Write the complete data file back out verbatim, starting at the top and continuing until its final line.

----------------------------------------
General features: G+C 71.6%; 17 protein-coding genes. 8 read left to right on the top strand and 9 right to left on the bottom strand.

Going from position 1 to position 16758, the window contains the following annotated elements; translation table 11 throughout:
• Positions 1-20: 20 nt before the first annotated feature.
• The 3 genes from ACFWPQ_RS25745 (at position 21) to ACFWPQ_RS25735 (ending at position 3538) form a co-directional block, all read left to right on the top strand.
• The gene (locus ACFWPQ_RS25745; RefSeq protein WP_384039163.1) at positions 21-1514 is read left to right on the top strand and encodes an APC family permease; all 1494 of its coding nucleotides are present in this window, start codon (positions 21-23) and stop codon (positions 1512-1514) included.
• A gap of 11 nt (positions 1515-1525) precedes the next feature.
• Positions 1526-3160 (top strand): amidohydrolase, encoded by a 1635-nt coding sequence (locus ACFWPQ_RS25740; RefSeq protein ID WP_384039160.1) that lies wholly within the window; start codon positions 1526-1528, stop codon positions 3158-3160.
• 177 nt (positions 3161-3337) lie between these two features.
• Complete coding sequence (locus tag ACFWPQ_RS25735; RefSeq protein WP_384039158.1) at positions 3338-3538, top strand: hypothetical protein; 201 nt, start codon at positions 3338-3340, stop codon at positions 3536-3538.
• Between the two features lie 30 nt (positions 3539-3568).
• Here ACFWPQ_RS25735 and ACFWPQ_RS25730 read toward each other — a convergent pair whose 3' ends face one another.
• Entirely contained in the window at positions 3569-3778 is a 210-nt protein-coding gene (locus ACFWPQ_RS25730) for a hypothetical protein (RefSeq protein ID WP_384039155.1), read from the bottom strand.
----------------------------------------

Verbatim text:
General features: G+C 71.6%; 17 protein-coding genes. 8 read left to right on the top strand and 9 right to left on the bottom strand.

Going from position 1 to position 16758, the window contains the following annotated elements; translation table 11 throughout:
• Positions 1-20: 20 nt before the first annotated feature.
• The 3 genes from ACFWPQ_RS25745 (at position 21) to ACFWPQ_RS25735 (ending at position 3538) form a co-directional block, all read left to right on the top strand.
• The gene (locus ACFWPQ_RS25745; RefSeq protein WP_384039163.1) at positions 21-1514 is read left to right on the top strand and encodes an APC family permease; all 1494 of its coding nucleotides are present in this window, start codon (positions 21-23) and stop codon (positions 1512-1514) included.
• A gap of 11 nt (positions 1515-1525) precedes the next feature.
• Positions 1526-3160 (top strand): amidohydrolase, encoded by a 1635-nt coding sequence (locus ACFWPQ_RS25740; RefSeq protein ID WP_384039160.1) that lies wholly within the window; start codon positions 1526-1528, stop codon positions 3158-3160.
• 177 nt (positions 3161-3337) lie between these two features.
• Complete coding sequence (locus tag ACFWPQ_RS25735; RefSeq protein WP_384039158.1) at positions 3338-3538, top strand: hypothetical protein; 201 nt, start codon at positions 3338-3340, stop codon at positions 3536-3538.
• Between the two features lie 30 nt (positions 3539-3568).
• Here ACFWPQ_RS25735 and ACFWPQ_RS25730 read toward each other — a convergent pair whose 3' ends face one another.
• Entirely contained in the window at positions 3569-3778 is a 210-nt protein-coding gene (locus ACFWPQ_RS25730) for a hypothetical protein (RefSeq protein ID WP_384039155.1), read from the bottom strand.